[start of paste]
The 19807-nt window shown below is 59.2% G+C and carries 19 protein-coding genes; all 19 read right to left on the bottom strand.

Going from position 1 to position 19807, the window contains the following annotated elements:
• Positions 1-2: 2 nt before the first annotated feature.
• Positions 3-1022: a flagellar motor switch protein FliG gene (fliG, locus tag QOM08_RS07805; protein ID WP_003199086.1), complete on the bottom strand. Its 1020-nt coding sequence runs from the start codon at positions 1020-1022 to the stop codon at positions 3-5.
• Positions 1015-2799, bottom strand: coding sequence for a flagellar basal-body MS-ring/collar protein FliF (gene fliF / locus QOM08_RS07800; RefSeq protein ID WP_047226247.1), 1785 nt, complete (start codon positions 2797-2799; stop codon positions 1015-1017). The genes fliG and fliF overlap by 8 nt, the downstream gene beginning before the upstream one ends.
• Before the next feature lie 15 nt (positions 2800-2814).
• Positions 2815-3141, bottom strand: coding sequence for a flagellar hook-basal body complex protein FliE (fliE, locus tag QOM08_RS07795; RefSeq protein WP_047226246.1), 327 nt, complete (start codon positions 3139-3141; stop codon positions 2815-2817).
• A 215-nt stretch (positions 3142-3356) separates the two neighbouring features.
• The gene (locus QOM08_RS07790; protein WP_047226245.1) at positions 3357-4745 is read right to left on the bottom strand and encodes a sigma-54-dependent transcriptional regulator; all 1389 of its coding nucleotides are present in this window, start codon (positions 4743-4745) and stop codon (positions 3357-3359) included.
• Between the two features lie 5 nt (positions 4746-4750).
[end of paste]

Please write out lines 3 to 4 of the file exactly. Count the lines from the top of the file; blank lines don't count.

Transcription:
• Positions 1-2: 2 nt before the first annotated feature.
• Positions 3-1022: a flagellar motor switch protein FliG gene (fliG, locus tag QOM08_RS07805; protein ID WP_003199086.1), complete on the bottom strand. Its 1020-nt coding sequence runs from the start codon at positions 1020-1022 to the stop codon at positions 3-5.